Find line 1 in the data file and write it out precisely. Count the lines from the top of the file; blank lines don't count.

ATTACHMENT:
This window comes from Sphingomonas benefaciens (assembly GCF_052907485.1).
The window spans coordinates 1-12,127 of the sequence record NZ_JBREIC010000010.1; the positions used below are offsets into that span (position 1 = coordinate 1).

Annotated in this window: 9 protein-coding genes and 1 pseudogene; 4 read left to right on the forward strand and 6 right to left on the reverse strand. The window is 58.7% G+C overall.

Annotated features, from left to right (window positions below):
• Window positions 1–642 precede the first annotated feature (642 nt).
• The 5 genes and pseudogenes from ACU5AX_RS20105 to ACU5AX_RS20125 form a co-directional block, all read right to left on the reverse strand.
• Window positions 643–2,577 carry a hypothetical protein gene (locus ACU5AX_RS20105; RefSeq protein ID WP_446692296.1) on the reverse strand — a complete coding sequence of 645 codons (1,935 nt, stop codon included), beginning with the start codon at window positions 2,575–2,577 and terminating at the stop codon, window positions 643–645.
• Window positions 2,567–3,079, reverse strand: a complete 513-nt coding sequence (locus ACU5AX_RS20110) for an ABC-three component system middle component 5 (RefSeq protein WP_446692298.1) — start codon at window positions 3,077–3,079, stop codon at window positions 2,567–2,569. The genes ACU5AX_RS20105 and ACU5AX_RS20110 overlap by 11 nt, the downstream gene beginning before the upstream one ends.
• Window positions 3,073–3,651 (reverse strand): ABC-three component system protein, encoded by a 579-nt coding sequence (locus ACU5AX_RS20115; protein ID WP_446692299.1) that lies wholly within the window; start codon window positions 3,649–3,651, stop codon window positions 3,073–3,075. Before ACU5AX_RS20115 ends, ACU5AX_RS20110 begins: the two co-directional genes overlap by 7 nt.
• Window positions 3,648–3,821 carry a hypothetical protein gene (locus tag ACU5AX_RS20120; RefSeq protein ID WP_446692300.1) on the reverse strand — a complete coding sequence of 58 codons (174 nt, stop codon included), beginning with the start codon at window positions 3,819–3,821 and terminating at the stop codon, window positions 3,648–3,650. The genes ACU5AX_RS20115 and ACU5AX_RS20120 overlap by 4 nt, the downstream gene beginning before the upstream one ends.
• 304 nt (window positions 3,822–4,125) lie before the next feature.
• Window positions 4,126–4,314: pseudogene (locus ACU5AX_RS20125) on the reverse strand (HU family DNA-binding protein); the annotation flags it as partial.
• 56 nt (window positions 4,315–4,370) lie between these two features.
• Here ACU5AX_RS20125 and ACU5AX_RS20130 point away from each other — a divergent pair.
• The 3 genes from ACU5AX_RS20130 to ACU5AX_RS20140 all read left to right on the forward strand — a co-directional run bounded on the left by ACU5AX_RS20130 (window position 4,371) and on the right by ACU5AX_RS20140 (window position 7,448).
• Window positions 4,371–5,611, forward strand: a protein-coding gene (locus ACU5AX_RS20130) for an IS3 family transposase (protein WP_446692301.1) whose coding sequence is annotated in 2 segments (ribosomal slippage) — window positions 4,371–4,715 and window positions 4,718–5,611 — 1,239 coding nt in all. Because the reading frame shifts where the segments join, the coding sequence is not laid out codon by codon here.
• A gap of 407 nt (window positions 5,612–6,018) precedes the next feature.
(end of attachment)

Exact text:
This window comes from Sphingomonas benefaciens (assembly GCF_052907485.1).